In the past three-plus decades, a significant conversation has taken place among American Protestants about worship. As a result, countless books have been written on the subject. We have read books on music and worship, ancient-future worship, worship as spiritual formation, worship and the arts, worship and children, even life as worship.

Listen to that conversation, however, and you will notice one word conspicuously absent. While the heart and soul of the Christian life is love, and while the apostle Paul (I Corinthians 13) insists that worship without love fails to be worship, recent conversations on worship fail to answer this simple question, “What’s love got to do with it?”

In this volume, Sam Hamstra answers that question and more by identifying biblical principles that shape our love as worshipers. The end result is an invaluable resource for worshipers and for those responsible for planning corporate worship.

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  1. “You Will Be Better Off Without Me” (Text: John 16:5-15)
  2. “A House is Not a Home” (Text: Acts 2:1-13)
  3. “Legalism, Licentiousness, or Life?” (Text: Galatians 5)


During the relatively short history of American Protestantism countless pastors, theologians, and pastor-theologians have addressed a variety of pragmatic issues facing Christian congregations. No one has done so with greater theological precision and passion than the Reformed theologian John Williamson Nevin (1803–1886). Nevin made his mark in American Protestantism with the publication of ‘The Anxious Bench’ and ‘The Mystical Presence’. In this resource, Sam Hamstra brings to light Nevin’s previously unpublished “Lectures on Pastoral Theology,” a work that provides students with a more comprehensive portrait of one of the nineteenth century’s leading Reformed theologians in America. Hamstra’s introduction provides an important companion to Nevin’s “Lectures,” one that includes application for twenty-first-century pastors, as well as a surprise for those familiar with Nevin’s critique of New Measures. To order this resource, go here.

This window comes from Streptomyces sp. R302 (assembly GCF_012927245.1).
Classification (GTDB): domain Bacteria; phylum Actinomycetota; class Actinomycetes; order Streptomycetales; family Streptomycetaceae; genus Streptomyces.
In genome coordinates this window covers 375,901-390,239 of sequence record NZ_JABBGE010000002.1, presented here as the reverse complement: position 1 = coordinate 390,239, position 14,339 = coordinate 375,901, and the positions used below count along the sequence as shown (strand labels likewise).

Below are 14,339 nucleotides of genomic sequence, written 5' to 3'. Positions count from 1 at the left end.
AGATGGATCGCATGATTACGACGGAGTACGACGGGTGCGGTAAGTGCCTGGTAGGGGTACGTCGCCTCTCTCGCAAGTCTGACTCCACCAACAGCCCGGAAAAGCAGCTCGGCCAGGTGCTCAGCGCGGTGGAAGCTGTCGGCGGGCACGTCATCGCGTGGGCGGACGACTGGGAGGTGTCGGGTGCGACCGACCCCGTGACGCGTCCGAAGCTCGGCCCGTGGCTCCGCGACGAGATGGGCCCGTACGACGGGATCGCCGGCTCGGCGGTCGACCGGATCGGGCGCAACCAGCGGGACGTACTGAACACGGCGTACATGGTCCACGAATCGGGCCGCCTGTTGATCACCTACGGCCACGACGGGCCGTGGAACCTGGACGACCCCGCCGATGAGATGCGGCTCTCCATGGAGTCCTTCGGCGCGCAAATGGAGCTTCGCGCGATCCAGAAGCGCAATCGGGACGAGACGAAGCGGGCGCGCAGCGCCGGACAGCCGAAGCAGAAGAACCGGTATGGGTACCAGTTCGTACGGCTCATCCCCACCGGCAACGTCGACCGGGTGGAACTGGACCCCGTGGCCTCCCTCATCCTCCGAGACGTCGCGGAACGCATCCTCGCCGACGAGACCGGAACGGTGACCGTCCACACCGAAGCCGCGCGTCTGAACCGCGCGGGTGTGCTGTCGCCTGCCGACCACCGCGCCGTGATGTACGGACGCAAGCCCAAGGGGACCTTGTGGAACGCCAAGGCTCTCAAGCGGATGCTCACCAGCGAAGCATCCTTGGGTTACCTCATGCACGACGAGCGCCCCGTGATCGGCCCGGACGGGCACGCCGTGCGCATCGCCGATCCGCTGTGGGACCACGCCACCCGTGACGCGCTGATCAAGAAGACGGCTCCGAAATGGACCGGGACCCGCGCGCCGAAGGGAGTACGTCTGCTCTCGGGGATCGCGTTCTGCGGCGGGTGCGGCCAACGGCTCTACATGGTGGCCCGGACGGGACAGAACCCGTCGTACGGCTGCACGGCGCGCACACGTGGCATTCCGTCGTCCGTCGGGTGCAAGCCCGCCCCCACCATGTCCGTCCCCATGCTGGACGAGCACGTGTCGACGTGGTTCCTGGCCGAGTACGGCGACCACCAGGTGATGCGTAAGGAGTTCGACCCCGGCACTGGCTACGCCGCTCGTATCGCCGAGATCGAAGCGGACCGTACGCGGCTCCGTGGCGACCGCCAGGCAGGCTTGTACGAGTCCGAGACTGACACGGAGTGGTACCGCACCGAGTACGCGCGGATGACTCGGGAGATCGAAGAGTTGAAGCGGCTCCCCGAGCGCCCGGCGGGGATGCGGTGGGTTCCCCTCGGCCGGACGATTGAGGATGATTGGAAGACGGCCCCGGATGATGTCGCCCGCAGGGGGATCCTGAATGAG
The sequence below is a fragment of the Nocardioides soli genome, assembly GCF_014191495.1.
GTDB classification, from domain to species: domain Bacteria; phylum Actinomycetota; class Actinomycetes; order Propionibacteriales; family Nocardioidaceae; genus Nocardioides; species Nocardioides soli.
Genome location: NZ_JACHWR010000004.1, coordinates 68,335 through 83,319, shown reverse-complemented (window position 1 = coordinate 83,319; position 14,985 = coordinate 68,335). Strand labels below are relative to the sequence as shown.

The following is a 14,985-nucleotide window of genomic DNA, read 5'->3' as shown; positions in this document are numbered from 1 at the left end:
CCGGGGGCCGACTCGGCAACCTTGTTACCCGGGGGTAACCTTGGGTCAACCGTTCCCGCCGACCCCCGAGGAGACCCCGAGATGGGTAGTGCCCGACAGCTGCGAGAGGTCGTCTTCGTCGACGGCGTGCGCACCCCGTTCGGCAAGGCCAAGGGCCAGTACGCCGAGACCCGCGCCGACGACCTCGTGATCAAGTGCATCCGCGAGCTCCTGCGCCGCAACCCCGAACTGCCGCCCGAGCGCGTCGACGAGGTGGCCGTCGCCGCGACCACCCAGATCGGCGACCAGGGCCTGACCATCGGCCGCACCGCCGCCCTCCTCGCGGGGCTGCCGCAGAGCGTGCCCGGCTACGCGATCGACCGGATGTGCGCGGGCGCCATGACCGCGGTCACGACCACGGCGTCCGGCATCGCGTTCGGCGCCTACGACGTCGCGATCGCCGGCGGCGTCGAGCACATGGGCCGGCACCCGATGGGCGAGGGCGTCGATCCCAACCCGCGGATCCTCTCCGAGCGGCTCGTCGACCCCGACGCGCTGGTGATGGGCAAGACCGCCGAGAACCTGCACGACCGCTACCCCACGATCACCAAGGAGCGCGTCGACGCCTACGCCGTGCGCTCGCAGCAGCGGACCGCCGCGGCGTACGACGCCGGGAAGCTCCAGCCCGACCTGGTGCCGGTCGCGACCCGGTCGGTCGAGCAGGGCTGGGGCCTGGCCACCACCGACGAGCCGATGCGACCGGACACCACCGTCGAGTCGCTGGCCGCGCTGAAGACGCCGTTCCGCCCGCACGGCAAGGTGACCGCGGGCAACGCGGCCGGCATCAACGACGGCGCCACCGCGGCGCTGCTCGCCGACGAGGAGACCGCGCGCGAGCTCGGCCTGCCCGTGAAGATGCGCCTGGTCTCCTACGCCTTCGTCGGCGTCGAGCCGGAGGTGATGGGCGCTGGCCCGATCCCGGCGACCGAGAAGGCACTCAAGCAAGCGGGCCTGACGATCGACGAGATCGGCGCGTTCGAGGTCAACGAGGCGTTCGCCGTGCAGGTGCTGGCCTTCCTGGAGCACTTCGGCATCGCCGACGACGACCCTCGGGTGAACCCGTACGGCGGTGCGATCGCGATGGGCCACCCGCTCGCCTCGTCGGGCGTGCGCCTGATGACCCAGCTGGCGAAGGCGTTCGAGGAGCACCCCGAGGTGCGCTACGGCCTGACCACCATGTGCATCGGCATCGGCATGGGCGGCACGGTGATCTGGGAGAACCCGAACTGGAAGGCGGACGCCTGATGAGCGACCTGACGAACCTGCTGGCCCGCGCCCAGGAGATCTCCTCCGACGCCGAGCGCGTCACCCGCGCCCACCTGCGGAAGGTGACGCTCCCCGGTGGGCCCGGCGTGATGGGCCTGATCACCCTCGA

Of all the books of the Bible, few are as fascinating or as bewildering as Revelation. Is the book of Revelation a blueprint for the future that needs decoding if we want to understand current events? Is it a book of powerful imagery, with warnings and promises for the church throughout the ages? Or is it essentially an imaginative depiction of historical events in the first century? Four Views on the Book of Revelation explores the four main views in which Revelation is understood: preterist, idealist, classical dispensationalist futurist, and progressive dispensationalist.  In this resource, Sam Hamstra presents the idealist view.  This book, in its 18th printing, can be ordered online here.